It fails to recognize that those who are "outside" of the "Blue Church" either don't acknowledge those facts, or fail to understand or accept the consequences, or base their thinking off a selfish value system. It's somewhat like Flat Earthers complaining that others don't respect them, and complaining that Flat Earth isn't taught in school; except that the subject of discussion isn't scientific fact, but the precepts needed to run a humane and compassionate society.

Using a propaganda term like "blue church" shuts off thinking about how these policies come about; it "explains" progressive politics as something imposed externally, with no evidence or clear theory on who is ultimately doing the imposing or why; and it rejects the idea that the populations driving this progress think on their own. It's a term embodying intolerance, disrespect, and a refusal to seriously engage with "blue" opinions. If you have this term in your brain, it intellectually isolates you from the majority; and that is the effect that the people who put it there intended.
 

Mendel

Senior Member.
Don't worry, Trumps supreme court will help iron out the discrepancies between the votes that come in after election day that'll just keep shifting the vote toward the Democrats as time moves forward.
Oh, and factually, the blue shift in Pennsylvania is from absentee ballots that "came in" before election day, but couldn't be counted before election day (as in other states) because Republicans blocked the laws that would have allowed it. There is no evidence that any votes cast after election day are being counted, or that they weren't cast by legitimate voters.
 

Mendel

Senior Member.
Article:
Local Republican officials were recruiting volunteers on Thursday to call Pennsylvania voters and urge them to send in their ballots—two full days after Election Day. This plea was emailed out just hours before President Donald Trump went on national television Thursday to declare the inherent illegitimacy of ballots received after Nov. 3.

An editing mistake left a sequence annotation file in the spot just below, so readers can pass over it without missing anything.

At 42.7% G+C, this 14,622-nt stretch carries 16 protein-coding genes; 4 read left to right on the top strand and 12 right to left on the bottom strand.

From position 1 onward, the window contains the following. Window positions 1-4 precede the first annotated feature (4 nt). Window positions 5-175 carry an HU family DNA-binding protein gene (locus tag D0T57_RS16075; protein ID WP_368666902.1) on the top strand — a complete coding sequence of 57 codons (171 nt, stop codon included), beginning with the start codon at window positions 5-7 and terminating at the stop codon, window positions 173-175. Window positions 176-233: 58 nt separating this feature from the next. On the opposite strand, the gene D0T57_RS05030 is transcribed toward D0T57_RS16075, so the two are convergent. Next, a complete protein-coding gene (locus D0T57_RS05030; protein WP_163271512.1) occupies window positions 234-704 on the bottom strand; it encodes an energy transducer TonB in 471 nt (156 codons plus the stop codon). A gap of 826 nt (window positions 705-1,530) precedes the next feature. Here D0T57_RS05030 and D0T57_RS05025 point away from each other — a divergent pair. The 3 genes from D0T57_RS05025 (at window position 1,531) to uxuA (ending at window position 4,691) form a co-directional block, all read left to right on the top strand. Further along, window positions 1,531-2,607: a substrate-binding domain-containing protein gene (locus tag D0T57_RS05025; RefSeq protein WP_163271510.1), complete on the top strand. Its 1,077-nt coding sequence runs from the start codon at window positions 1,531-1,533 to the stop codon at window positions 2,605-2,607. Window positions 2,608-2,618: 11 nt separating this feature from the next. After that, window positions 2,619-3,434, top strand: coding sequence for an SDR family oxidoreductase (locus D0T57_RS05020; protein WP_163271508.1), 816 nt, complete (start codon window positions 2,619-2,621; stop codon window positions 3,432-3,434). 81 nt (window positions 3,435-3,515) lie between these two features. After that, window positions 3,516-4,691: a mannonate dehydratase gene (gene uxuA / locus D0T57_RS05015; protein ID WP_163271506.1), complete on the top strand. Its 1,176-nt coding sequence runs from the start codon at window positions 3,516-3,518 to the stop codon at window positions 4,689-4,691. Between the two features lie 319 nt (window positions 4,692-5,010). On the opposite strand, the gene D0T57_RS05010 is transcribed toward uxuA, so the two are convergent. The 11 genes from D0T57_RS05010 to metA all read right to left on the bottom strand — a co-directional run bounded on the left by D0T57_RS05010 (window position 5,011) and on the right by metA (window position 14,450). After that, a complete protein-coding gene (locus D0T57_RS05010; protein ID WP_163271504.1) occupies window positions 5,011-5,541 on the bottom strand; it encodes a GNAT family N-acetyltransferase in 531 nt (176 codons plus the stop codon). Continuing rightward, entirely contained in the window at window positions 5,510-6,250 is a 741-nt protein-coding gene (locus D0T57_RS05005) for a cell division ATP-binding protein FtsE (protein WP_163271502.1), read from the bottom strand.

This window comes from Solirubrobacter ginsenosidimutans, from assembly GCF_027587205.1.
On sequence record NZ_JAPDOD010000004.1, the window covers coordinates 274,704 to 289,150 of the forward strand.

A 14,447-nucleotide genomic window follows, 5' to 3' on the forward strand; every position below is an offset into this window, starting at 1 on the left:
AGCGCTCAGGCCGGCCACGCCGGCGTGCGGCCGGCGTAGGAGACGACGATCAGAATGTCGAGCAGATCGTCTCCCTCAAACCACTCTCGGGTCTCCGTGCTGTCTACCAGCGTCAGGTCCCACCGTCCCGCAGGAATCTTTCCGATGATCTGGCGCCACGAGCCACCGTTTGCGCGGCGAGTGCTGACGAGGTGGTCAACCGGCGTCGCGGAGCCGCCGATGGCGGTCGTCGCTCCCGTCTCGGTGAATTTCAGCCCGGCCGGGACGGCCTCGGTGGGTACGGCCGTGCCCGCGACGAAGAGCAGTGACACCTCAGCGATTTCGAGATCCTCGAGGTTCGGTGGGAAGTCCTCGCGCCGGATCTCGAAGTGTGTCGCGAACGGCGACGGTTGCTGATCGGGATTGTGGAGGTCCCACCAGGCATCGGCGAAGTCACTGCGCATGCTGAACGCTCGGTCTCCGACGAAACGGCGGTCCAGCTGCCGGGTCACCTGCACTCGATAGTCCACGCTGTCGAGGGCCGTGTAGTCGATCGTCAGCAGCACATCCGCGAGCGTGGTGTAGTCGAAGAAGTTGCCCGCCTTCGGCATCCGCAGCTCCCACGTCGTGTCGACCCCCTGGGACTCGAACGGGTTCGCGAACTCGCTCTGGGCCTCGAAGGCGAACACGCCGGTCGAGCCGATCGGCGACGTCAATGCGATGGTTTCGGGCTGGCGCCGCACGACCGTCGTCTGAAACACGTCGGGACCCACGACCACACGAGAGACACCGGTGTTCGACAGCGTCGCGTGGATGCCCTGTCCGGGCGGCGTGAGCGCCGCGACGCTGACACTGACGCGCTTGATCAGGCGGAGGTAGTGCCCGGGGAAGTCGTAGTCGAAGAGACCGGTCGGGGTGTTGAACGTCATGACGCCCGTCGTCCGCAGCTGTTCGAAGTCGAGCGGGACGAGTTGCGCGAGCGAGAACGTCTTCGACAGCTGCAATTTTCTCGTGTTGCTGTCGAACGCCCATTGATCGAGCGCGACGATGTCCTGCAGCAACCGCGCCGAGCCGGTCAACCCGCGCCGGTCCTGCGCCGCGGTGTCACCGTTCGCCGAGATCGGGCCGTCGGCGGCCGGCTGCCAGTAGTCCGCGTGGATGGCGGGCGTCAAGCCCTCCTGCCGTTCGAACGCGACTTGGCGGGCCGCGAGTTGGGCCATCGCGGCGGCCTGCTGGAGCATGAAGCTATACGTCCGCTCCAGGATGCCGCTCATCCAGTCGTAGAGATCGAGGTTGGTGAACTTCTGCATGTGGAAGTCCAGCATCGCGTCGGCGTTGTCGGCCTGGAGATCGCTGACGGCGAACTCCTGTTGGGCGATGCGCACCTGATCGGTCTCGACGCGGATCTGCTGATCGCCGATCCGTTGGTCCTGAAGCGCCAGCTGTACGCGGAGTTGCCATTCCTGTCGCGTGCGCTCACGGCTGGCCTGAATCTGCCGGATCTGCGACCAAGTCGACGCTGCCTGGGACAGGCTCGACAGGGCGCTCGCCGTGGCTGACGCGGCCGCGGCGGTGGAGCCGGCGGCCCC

The request, election lawyers say, appears to flagrantly run afoul of state law. Under Pennsylvania law and a recent state Supreme Court decision, absentee and mail-in ballots are valid as long as they were postmarked by Election Day and received by Nov. 6. Any Trump supporter who sends in their ballots either Thursday or Friday would not have it postmarked within the acceptable deadline—creating the precise situation that the president himself has deemed fraudulent and corrupt.

The email, which was sent by the group Kenosha For Trump and forwarded to The Daily Beast, said it was marshaling the effort on behalf of Trump Victory, the committee established by the Trump campaign and the Republican National Committee to run the field program for the president’s re-election.

It went out just after 5 p.m. to a group of Trump supporters in Kenosha, Wisconsin. “Trump Victory urgently needs volunteers to make phone calls to Pennsylvania Trump supporters to return their absentee ballots,” the email said. “These phone calls will help President Trump win the election!”

This is what evidence of (attempted?) fraud looks like.
 
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JMartJr

Member
I dunno, does anyone really believe that DJT got 7 million more votes than he got in 2016, if the election was stolen?

Yes, you'd suspect a rigged, stolen election would be a more decisive win. In addition, if you were putting a lot of fake Biden ballots in the system, wouldn't you go ahead and fill out the rest of the ballot, and win a lot of Senators, Representatives and flip some state legislatures?

A Vast Conspiracy too dumb to maximize what they get for the risky effortof stealing an election is probably too dumb to pull off a heist at all.

(I mention this because I spent a lot of yesterday debunking specific instances for a friend who is an ardent Trump supporter, and who was believing a lot of memes about fraud -- debunking any one only led to her finding another. But undercutting the basic assumption made her stop and think. Might be worth approaching things in that way with folks.)
 

Mick West

Administrator
Staff member
Yes, you'd suspect a rigged, stolen election would be a more decisive win. In addition, if you were putting a lot of fake Biden ballots in the system, wouldn't you go ahead and fill out the rest of the ballot, and win a lot of Senators, Representatives and flip some state legislatures?